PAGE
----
Professor Ashmore was a giant in the field of Mesoamerican archaeology, publishing highly influential work throughout her career. She was a pioneer in the areas of settlement patterns, landscape, and household archaeology, pushing the field to consider the importance of symbolic behavior and more humanistic archaeological narratives before such approaches were considered standard. Her breakthrough volumes include Lowland Maya Settlement Patterns(1981),Household and Community in the Mesoamerican Past(edited with Richard R. Wilk, 1988), Archaeologies of Landscape: Contemporary Perspectives(edited with Bernard A. Knapp, 1999). After working at the important sites of Quirigua, Copan, and Paraiso in southeastern Mesoamerica, Professor Ashmore co-directed critical work at the site of Xunantunich, Belize that transformed how archaeologists working in this area of the world approach social questions surrounding daily life. In 2012 she received the Kidder Award from the American Anthropological Association (the flagship association for anthropologists), the 24threcipient of this honor in its first 62 years of existence and only the third woman. There are no higher accolades than this award in the field of archaeology.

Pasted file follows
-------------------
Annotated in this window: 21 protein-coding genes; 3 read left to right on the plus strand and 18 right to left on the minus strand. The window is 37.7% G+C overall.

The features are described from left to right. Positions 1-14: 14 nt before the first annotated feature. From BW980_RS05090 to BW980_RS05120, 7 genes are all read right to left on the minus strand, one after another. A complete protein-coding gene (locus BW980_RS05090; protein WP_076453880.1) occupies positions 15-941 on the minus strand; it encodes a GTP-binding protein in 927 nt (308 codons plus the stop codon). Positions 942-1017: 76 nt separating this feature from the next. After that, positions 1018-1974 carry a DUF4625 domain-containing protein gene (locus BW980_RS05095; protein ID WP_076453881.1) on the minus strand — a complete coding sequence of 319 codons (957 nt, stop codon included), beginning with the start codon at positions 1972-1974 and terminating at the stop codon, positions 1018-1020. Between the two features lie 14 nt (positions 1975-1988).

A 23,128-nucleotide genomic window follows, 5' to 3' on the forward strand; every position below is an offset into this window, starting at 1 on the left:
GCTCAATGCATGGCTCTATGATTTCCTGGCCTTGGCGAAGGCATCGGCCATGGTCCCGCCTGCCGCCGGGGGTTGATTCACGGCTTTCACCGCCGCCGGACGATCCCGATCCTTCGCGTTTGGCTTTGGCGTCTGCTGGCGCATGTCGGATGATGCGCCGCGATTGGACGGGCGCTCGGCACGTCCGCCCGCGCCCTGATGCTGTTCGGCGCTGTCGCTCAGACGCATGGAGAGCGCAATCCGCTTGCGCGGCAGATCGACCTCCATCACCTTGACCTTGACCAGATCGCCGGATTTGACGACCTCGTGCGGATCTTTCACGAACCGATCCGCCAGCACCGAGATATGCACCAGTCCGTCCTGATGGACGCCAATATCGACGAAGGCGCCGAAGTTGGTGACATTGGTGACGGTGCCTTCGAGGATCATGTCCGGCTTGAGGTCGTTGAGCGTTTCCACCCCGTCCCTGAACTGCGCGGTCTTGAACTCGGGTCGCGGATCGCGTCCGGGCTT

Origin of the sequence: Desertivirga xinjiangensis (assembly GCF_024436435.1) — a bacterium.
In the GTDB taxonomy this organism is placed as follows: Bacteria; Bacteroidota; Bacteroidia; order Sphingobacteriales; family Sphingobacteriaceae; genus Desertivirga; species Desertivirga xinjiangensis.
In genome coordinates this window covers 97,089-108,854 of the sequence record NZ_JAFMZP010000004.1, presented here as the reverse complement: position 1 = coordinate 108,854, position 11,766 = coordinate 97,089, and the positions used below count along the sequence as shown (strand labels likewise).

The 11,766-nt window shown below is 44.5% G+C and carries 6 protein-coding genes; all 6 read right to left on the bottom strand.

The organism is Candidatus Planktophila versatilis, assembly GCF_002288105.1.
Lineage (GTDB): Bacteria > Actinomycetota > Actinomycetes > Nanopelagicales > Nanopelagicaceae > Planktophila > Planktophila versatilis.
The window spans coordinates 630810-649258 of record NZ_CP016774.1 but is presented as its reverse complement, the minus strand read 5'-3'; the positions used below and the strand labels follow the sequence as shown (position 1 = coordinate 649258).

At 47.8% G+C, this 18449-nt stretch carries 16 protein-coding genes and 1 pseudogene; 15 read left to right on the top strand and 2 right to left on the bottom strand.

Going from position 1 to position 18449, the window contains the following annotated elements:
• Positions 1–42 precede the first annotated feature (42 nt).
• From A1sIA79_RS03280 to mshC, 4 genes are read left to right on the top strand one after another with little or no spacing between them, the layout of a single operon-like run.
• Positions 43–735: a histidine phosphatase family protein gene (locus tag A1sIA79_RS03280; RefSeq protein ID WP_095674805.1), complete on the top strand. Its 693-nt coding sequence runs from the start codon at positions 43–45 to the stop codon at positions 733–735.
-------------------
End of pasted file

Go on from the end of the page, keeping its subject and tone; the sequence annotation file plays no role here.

In focusing her research on space and place in relation to production and reproduction at household and community levels, Wendy was one of the first archaeologists to draw on an emergent feminist anthropology. She theorized the contexts and content of gender relations and in doing so, contributed mightily to the conceptualization of gender and its importance in anthropological research. She wanted her students to consider gender not only as a lens for analyzing social hierarchies and relations, but as a politically charged framework for new theorization. She forged in her own work a shift from looking at gender as categorization and a marker of a static division of labor to looking at the ways that gendering actually contributed to conceptualizations of landscape, the creation of place in conditions of disruption, and the spatiality of communities and households. In her more recent work she is remembered as one of the most important theorists in the field of feminist archaeology alongside women such as Elizabeth Brumfiel, an archaeologist who raised the voice in Maya archaeology about the absence of gender analysis. Wendy’s more recent work, in fact was a call to the field to actively prevent the erasure of the wider theoretical contributions of women archaeologists.